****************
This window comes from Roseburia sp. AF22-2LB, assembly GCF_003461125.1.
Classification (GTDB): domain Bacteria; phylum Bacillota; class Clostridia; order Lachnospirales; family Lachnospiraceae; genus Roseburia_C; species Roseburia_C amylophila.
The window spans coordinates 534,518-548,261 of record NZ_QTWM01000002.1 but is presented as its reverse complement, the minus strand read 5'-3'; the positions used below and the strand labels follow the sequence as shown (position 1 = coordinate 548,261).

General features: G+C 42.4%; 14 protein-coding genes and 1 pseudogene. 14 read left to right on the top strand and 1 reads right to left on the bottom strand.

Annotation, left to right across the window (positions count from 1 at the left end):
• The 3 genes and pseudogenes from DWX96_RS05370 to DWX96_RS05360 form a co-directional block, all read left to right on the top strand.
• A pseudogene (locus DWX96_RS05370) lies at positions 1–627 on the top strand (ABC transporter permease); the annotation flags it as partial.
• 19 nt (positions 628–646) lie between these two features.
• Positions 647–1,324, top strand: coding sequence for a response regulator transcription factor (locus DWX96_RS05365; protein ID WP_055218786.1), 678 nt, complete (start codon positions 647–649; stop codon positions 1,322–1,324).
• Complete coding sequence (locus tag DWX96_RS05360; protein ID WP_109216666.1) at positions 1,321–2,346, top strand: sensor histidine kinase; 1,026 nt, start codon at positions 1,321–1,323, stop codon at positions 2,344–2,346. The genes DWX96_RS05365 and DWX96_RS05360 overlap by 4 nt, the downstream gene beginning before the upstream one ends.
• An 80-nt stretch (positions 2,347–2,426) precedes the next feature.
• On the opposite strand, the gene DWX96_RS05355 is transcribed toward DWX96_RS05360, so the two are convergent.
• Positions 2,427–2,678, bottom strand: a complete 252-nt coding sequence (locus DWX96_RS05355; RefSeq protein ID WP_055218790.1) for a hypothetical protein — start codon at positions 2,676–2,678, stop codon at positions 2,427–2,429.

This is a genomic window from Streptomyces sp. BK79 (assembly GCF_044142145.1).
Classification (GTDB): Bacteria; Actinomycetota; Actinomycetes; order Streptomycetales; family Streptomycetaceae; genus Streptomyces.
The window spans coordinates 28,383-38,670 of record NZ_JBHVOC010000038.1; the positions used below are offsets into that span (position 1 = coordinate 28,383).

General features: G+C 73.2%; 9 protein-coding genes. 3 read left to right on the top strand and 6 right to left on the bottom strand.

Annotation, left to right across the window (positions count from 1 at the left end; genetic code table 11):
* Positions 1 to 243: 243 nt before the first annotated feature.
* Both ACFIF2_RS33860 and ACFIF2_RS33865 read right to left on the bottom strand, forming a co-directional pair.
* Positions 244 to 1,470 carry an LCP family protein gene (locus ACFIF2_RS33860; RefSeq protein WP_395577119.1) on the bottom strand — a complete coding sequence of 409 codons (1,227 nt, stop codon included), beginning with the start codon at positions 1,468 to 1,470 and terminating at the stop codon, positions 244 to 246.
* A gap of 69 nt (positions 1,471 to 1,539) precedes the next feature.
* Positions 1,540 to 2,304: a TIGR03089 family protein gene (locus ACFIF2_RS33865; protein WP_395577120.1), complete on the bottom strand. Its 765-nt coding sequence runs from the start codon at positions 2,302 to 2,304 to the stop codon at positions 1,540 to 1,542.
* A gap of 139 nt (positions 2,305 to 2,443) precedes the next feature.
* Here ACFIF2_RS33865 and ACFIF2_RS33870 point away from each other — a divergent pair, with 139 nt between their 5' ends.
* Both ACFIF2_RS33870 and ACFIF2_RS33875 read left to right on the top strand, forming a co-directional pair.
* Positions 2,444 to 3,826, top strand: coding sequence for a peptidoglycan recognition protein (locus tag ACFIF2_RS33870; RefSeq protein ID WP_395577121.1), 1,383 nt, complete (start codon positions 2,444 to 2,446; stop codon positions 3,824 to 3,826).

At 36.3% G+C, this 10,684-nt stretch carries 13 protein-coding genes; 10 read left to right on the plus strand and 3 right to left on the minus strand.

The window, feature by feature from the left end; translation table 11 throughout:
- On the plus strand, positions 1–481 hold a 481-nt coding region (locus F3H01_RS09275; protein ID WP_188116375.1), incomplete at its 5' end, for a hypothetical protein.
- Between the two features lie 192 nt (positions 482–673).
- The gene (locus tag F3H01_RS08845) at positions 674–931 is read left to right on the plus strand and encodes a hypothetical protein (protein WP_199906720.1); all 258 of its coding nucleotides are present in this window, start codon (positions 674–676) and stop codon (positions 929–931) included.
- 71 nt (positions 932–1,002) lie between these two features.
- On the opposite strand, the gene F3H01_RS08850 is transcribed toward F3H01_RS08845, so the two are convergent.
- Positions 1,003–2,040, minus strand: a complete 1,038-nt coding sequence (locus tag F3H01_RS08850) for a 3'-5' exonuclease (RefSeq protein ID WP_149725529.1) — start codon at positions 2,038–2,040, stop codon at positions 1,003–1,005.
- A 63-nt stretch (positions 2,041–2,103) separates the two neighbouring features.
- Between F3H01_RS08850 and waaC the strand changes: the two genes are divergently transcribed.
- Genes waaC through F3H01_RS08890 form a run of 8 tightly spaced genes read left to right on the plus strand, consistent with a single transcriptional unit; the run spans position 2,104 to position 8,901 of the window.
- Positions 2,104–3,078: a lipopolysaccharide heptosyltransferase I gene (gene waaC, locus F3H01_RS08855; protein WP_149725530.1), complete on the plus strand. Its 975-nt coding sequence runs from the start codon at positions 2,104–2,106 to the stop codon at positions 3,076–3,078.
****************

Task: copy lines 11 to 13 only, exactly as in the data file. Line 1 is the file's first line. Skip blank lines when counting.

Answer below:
• An 80-nt stretch (positions 2,347–2,426) precedes the next feature.
• On the opposite strand, the gene DWX96_RS05355 is transcribed toward DWX96_RS05360, so the two are convergent.
• Positions 2,427–2,678, bottom strand: a complete 252-nt coding sequence (locus DWX96_RS05355; RefSeq protein ID WP_055218790.1) for a hypothetical protein — start codon at positions 2,676–2,678, stop codon at positions 2,427–2,429.